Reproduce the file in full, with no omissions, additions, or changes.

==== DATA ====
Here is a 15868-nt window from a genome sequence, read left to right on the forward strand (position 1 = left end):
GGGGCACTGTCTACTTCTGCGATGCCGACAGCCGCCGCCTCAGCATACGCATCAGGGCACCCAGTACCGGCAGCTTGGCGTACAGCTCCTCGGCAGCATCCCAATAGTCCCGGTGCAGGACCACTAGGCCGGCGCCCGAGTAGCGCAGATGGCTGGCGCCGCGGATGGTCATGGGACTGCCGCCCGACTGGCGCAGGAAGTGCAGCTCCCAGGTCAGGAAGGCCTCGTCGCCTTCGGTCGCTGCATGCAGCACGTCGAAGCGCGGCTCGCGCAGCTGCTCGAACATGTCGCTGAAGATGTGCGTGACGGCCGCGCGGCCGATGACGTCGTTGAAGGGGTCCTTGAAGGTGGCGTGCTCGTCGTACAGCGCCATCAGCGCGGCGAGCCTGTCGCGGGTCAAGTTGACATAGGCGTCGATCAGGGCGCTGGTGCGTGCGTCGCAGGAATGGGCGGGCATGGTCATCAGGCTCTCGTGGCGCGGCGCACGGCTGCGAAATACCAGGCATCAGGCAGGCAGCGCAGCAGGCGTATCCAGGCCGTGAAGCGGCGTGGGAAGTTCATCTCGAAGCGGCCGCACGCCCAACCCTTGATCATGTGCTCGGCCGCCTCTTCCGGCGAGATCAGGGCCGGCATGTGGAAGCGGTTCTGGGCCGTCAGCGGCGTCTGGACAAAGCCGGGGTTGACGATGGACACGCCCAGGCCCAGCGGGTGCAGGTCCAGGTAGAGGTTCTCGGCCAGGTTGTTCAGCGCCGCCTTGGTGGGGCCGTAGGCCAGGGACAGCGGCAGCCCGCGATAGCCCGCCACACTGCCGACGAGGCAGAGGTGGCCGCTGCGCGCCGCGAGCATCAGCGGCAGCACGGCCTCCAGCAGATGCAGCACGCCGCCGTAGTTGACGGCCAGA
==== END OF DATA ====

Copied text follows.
Here is a 15868-nt window from a genome sequence, read left to right on the forward strand (position 1 = left end):
GGGGCACTGTCTACTTCTGCGATGCCGACAGCCGCCGCCTCAGCATACGCATCAGGGCACCCAGTACCGGCAGCTTGGCGTACAGCTCCTCGGCAGCATCCCAATAGTCCCGGTGCAGGACCACTAGGCCGGCGCCCGAGTAGCGCAGATGGCTGGCGCCGCGGATGGTCATGGGACTGCCGCCCGACTGGCGCAGGAAGTGCAGCTCCCAGGTCAGGAAGGCCTCGTCGCCTTCGGTCGCTGCATGCAGCACGTCGAAGCGCGGCTCGCGCAGCTGCTCGAACATGTCGCTGAAGATGTGCGTGACGGCCGCGCGGCCGATGACGTCGTTGAAGGGGTCCTTGAAGGTGGCGTGCTCGTCGTACAGCGCCATCAGCGCGGCGAGCCTGTCGCGGGTCAAGTTGACATAGGCGTCGATCAGGGCGCTGGTGCGTGCGTCGCAGGAATGGGCGGGCATGGTCATCAGGCTCTCGTGGCGCGGCGCACGGCTGCGAAATACCAGGCATCAGGCAGGCAGCGCAGCAGGCGTATCCAGGCCGTGAAGCGGCGTGGGAAGTTCATCTCGAAGCGGCCGCACGCCCAACCCTTGATCATGTGCTCGGCCGCCTCTTCCGGCGAGATCAGGGCCGGCATGTGGAAGCGGTTCTGGGCCGTCAGCGGCGTCTGGACAAAGCCGGGGTTGACGATGGACACGCCCAGGCCCAGCGGGTGCAGGTCCAGGTAGAGGTTCTCGGCCAGGTTGTTCAGCGCCGCCTTGGTGGGGCCGTAGGCCAGGGACAGCGGCAGCCCGCGATAGCCCGCCACACTGCCGACGAGGCAGAGGTGGCCGCTGCGCGCCGCGAGCATCAGCGGCAGCACGGCCTCCAGCAGATGCAGCACGCCGCCGTAGTTGACGGCCAGA